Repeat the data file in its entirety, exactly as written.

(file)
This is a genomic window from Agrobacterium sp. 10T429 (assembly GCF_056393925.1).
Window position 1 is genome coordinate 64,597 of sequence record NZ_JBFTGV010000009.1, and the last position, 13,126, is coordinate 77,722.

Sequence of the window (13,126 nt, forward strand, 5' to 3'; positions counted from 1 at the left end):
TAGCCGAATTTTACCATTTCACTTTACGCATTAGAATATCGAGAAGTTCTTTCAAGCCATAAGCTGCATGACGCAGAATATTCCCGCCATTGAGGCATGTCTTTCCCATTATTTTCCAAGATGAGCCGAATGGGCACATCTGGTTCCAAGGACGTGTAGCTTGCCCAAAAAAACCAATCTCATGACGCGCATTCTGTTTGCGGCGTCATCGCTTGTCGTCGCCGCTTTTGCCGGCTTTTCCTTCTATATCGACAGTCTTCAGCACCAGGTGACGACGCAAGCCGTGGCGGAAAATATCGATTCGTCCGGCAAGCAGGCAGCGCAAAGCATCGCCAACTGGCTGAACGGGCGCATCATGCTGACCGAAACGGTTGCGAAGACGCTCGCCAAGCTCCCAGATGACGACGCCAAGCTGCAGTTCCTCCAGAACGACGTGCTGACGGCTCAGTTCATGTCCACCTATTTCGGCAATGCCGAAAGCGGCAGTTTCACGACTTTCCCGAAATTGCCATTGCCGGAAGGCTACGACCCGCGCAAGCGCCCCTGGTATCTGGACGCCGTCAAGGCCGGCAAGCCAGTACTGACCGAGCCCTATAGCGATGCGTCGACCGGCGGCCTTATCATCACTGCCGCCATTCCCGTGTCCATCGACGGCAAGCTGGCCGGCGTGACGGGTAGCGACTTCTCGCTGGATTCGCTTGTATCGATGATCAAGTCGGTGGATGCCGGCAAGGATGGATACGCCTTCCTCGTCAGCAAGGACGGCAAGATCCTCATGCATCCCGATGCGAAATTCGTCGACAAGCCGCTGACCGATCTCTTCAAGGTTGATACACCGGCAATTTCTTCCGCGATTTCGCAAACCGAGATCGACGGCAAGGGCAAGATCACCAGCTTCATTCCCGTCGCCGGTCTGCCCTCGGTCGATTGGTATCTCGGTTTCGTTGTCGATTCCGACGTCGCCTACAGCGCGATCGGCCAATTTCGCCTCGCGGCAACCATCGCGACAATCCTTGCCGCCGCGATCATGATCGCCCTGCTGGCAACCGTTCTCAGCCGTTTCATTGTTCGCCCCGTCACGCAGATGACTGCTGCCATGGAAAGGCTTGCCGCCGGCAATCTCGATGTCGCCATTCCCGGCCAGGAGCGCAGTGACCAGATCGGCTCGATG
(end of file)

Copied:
This is a genomic window from Agrobacterium sp. 10T429 (assembly GCF_056393925.1).
Window position 1 is genome coordinate 64,597 of sequence record NZ_JBFTGV010000009.1, and the last position, 13,126, is coordinate 77,722.

Sequence of the window (13,126 nt, forward strand, 5' to 3'; positions counted from 1 at the left end):
TAGCCGAATTTTACCATTTCACTTTACGCATTAGAATATCGAGAAGTTCTTTCAAGCCATAAGCTGCATGACGCAGAATATTCCCGCCATTGAGGCATGTCTTTCCCATTATTTTCCAAGATGAGCCGAATGGGCACATCTGGTTCCAAGGACGTGTAGCTTGCCCAAAAAAACCAATCTCATGACGCGCATTCTGTTTGCGGCGTCATCGCTTGTCGTCGCCGCTTTTGCCGGCTTTTCCTTCTATATCGACAGTCTTCAGCACCAGGTGACGACGCAAGCCGTGGCGGAAAATATCGATTCGTCCGGCAAGCAGGCAGCGCAAAGCATCGCCAACTGGCTGAACGGGCGCATCATGCTGACCGAAACGGTTGCGAAGACGCTCGCCAAGCTCCCAGATGACGACGCCAAGCTGCAGTTCCTCCAGAACGACGTGCTGACGGCTCAGTTCATGTCCACCTATTTCGGCAATGCCGAAAGCGGCAGTTTCACGACTTTCCCGAAATTGCCATTGCCGGAAGGCTACGACCCGCGCAAGCGCCCCTGGTATCTGGACGCCGTCAAGGCCGGCAAGCCAGTACTGACCGAGCCCTATAGCGATGCGTCGACCGGCGGCCTTATCATCACTGCCGCCATTCCCGTGTCCATCGACGGCAAGCTGGCCGGCGTGACGGGTAGCGACTTCTCGCTGGATTCGCTTGTATCGATGATCAAGTCGGTGGATGCCGGCAAGGATGGATACGCCTTCCTCGTCAGCAAGGACGGCAAGATCCTCATGCATCCCGATGCGAAATTCGTCGACAAGCCGCTGACCGATCTCTTCAAGGTTGATACACCGGCAATTTCTTCCGCGATTTCGCAAACCGAGATCGACGGCAAGGGCAAGATCACCAGCTTCATTCCCGTCGCCGGTCTGCCCTCGGTCGATTGGTATCTCGGTTTCGTTGTCGATTCCGACGTCGCCTACAGCGCGATCGGCCAATTTCGCCTCGCGGCAACCATCGCGACAATCCTTGCCGCCGCGATCATGATCGCCCTGCTGGCAACCGTTCTCAGCCGTTTCATTGTTCGCCCCGTCACGCAGATGACTGCTGCCATGGAAAGGCTTGCCGCCGGCAATCTCGATGTCGCCATTCCCGGCCAGGAGCGCAGTGACCAGATCGGCTCGATG